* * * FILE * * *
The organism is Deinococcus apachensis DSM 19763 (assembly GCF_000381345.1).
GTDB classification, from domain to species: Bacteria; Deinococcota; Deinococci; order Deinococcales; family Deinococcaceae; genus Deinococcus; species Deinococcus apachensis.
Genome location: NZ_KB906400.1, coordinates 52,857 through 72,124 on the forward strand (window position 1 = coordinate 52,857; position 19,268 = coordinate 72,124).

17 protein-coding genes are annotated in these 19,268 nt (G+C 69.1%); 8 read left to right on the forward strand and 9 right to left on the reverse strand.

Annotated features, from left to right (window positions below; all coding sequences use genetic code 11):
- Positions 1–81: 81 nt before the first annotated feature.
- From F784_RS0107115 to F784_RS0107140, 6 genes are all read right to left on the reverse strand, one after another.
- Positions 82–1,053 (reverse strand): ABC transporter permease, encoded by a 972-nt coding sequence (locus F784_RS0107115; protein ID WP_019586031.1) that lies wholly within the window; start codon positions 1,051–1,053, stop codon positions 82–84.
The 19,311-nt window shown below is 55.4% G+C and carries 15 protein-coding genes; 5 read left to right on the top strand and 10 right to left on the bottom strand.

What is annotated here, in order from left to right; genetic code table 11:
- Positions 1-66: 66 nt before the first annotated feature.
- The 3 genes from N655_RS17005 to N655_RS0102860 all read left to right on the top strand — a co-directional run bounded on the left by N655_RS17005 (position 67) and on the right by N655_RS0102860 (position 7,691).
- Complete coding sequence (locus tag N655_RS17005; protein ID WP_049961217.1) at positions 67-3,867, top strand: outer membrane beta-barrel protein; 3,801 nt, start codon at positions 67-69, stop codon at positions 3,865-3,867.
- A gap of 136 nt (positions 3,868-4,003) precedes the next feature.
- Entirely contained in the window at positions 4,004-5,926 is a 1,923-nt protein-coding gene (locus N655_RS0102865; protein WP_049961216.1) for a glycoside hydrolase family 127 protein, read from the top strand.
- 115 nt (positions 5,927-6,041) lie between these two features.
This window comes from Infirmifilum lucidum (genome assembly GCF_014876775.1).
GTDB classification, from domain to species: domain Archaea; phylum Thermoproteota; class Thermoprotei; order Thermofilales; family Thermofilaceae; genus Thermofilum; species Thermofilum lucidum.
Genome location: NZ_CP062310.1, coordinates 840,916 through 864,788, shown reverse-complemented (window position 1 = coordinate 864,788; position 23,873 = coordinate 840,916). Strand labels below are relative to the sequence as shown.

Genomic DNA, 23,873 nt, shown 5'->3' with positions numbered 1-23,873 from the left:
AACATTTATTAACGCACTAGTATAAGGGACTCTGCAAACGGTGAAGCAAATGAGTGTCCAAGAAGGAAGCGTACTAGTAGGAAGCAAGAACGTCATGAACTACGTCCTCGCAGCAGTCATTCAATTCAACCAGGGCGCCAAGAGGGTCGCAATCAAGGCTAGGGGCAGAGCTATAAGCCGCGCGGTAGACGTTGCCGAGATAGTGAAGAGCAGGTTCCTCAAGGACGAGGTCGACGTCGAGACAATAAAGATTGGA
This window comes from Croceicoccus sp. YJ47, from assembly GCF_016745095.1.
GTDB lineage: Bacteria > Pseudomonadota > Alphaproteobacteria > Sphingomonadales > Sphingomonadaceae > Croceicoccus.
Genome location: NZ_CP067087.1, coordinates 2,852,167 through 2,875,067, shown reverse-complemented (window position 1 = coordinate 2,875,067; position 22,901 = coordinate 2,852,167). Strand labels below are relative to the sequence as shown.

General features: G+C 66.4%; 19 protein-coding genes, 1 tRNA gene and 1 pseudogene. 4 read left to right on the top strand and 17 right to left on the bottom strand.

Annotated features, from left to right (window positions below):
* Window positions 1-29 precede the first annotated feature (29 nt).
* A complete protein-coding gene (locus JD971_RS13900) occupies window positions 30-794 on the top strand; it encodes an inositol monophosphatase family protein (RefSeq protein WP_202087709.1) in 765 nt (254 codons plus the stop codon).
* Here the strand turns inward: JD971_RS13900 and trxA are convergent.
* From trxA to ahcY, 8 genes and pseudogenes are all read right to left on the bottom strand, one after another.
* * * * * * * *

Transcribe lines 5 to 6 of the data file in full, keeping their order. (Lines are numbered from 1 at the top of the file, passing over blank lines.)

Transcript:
Annotated features, from left to right (window positions below; all coding sequences use genetic code 11):
- Positions 1–81: 81 nt before the first annotated feature.